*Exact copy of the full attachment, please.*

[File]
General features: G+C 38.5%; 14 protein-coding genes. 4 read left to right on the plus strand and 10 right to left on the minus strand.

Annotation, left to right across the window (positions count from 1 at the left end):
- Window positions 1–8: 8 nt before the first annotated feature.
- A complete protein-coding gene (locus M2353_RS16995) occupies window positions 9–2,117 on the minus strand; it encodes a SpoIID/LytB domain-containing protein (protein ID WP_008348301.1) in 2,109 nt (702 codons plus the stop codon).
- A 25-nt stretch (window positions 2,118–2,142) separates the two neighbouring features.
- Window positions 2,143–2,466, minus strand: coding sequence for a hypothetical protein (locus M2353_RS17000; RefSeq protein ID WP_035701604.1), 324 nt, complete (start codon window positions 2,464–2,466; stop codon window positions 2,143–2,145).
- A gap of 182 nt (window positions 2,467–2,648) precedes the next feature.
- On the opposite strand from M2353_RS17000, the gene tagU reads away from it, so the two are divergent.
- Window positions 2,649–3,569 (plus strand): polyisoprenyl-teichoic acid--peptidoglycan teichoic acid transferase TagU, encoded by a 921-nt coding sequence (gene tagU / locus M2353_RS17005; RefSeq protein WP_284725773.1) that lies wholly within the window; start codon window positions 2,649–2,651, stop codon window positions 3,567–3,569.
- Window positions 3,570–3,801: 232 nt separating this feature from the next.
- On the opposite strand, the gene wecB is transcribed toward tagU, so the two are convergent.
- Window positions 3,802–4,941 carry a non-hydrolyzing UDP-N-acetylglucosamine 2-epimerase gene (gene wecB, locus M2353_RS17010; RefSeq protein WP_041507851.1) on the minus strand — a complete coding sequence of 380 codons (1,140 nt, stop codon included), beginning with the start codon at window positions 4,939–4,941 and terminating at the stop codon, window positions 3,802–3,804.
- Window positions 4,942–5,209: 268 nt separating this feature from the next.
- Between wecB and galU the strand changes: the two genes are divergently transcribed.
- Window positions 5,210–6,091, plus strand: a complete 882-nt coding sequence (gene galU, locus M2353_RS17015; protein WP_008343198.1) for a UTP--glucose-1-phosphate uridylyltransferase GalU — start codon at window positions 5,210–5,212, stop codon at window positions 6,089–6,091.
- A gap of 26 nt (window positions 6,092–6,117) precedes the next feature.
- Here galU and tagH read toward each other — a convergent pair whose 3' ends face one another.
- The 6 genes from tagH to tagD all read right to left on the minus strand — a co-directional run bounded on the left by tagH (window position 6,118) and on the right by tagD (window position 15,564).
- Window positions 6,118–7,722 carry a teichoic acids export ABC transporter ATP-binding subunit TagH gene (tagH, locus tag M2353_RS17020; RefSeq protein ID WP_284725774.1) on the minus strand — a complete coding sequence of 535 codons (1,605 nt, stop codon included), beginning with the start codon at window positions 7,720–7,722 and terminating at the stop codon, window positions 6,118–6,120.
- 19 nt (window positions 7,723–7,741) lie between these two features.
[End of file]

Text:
General features: G+C 38.5%; 14 protein-coding genes. 4 read left to right on the plus strand and 10 right to left on the minus strand.

Annotation, left to right across the window (positions count from 1 at the left end):
- Window positions 1–8: 8 nt before the first annotated feature.
- A complete protein-coding gene (locus M2353_RS16995) occupies window positions 9–2,117 on the minus strand; it encodes a SpoIID/LytB domain-containing protein (protein ID WP_008348301.1) in 2,109 nt (702 codons plus the stop codon).
- A 25-nt stretch (window positions 2,118–2,142) separates the two neighbouring features.
- Window positions 2,143–2,466, minus strand: coding sequence for a hypothetical protein (locus M2353_RS17000; RefSeq protein ID WP_035701604.1), 324 nt, complete (start codon window positions 2,464–2,466; stop codon window positions 2,143–2,145).
- A gap of 182 nt (window positions 2,467–2,648) precedes the next feature.
- On the opposite strand from M2353_RS17000, the gene tagU reads away from it, so the two are divergent.
- Window positions 2,649–3,569 (plus strand): polyisoprenyl-teichoic acid--peptidoglycan teichoic acid transferase TagU, encoded by a 921-nt coding sequence (gene tagU / locus M2353_RS17005; RefSeq protein WP_284725773.1) that lies wholly within the window; start codon window positions 2,649–2,651, stop codon window positions 3,567–3,569.
- Window positions 3,570–3,801: 232 nt separating this feature from the next.
- On the opposite strand, the gene wecB is transcribed toward tagU, so the two are convergent.
- Window positions 3,802–4,941 carry a non-hydrolyzing UDP-N-acetylglucosamine 2-epimerase gene (gene wecB, locus M2353_RS17010; RefSeq protein WP_041507851.1) on the minus strand — a complete coding sequence of 380 codons (1,140 nt, stop codon included), beginning with the start codon at window positions 4,939–4,941 and terminating at the stop codon, window positions 3,802–3,804.
- Window positions 4,942–5,209: 268 nt separating this feature from the next.
- Between wecB and galU the strand changes: the two genes are divergently transcribed.
- Window positions 5,210–6,091, plus strand: a complete 882-nt coding sequence (gene galU, locus M2353_RS17015; protein WP_008343198.1) for a UTP--glucose-1-phosphate uridylyltransferase GalU — start codon at window positions 5,210–5,212, stop codon at window positions 6,089–6,091.
- A gap of 26 nt (window positions 6,092–6,117) precedes the next feature.
- Here galU and tagH read toward each other — a convergent pair whose 3' ends face one another.
- The 6 genes from tagH to tagD all read right to left on the minus strand — a co-directional run bounded on the left by tagH (window position 6,118) and on the right by tagD (window position 15,564).
- Window positions 6,118–7,722 carry a teichoic acids export ABC transporter ATP-binding subunit TagH gene (tagH, locus tag M2353_RS17020; RefSeq protein ID WP_284725774.1) on the minus strand — a complete coding sequence of 535 codons (1,605 nt, stop codon included), beginning with the start codon at window positions 7,720–7,722 and terminating at the stop codon, window positions 6,118–6,120.
- 19 nt (window positions 7,723–7,741) lie between these two features.